Orlando Science Center
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The Orlando Science Center
contains an impressive amount of activity and exhibits even while under construction. Their cafeteria, 4Roots, remained bustling, the tiny house outdoors closed on a weekday but interesting to know the gardens work to fill the kitchen's "coffers," and the four levels of science exploration and play available bound to make this a fun experience for children of all ages. Bonus, it's a member of the Association of Science Technology Centers (ASTC) so has reciprocal memberships as a benefit to valued members with access to 350 museums and science centers across the country and overseas (including Fort Lauderdale's MODS).
Enter from the back, at the cafeteria, and travel up to the second level to meet guest services and pay the entrance fee - or come across the bridge right to the second level. There's a play area and exhibit hall right on that level.
The exhibit halls feature an array of interactive experiences, from playful oranges that reflect the real life Dr. Phillips' passion for the native orange groves, with store and play areas for the kids, to a photography exposition exhibit from an Astro-photographer, a great idea for side pursuit or full time study.
Kids Town allows children seven and under to splash, explore, or tinker with slimy and slippery items. Stand and watch the children even for a little while and their joy conveys itself throughout the area.
Earth Matters provides space for children and - I think even especially grandparents - to explore the changing planet through a different lens. Learning and re-learning in this inter-generational way allows everyone to immerse in the incredible ecosystems this Earth provides and learn how the effects of past generations and current impacts will change how the future develops.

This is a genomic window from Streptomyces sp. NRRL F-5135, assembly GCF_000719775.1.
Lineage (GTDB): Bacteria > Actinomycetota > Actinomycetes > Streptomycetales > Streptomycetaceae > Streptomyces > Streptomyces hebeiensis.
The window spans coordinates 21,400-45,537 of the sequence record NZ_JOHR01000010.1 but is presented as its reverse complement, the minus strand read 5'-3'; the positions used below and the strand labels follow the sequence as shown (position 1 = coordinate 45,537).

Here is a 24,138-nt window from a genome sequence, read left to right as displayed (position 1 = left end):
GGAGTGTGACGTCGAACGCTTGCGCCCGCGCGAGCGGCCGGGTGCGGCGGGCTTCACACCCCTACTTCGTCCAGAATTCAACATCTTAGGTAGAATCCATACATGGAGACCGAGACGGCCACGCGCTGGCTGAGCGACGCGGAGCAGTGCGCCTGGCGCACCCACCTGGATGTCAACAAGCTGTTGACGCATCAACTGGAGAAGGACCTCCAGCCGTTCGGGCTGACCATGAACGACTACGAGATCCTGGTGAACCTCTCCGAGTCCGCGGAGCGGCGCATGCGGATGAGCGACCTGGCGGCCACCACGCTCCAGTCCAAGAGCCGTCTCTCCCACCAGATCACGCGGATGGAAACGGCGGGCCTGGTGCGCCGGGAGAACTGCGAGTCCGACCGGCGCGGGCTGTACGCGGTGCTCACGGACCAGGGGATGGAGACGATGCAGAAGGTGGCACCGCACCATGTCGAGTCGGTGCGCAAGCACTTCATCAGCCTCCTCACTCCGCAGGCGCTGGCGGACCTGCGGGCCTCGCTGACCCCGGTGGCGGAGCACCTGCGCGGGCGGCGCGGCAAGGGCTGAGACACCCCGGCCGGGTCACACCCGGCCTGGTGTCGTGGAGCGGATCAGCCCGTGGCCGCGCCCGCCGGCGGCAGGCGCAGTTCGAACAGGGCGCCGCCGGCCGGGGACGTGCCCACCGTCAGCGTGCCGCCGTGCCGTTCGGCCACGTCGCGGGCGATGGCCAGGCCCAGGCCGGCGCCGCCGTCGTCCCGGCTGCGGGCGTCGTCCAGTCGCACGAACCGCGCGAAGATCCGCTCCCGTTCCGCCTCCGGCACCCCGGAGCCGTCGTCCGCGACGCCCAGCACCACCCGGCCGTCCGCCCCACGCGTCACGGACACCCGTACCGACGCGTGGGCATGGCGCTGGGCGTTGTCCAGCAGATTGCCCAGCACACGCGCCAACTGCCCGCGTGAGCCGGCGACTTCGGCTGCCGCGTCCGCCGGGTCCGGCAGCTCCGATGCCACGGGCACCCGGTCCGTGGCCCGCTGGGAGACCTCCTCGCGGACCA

Food Heroes is an interesting section - the thing that most surprised me, not down by the 4Roots Cafe, but up by the theater, was the display of your brain on caffeine, or even the caffeine compound displayed on a white coffee mug - it's right next to the coffee bar! Fun or not, it's a statement. But the section itself is at the cafe and exhibits how many people it takes to build a more sustainable and healthy food system across Central Florida. I appreciate the aeroponic system and always wonder if it will work in our home. I like that guest speakers and cooking demonstrations are scheduled. It's nice to be able to engage via our smartphones- creating a digital plant for the kids to monitor is great fun.
The Kinetic Zone helps keep kids moving on the second-floor exhibit hall without kids necessarily noticing that they're learning physics and engineering. You can launch an air rocket, pull your body weight up with a pulley (very similar to one they have at Wonderworks), and work on balance. Want to build a roller coaster? Understand the importance of friction, and you can do that here.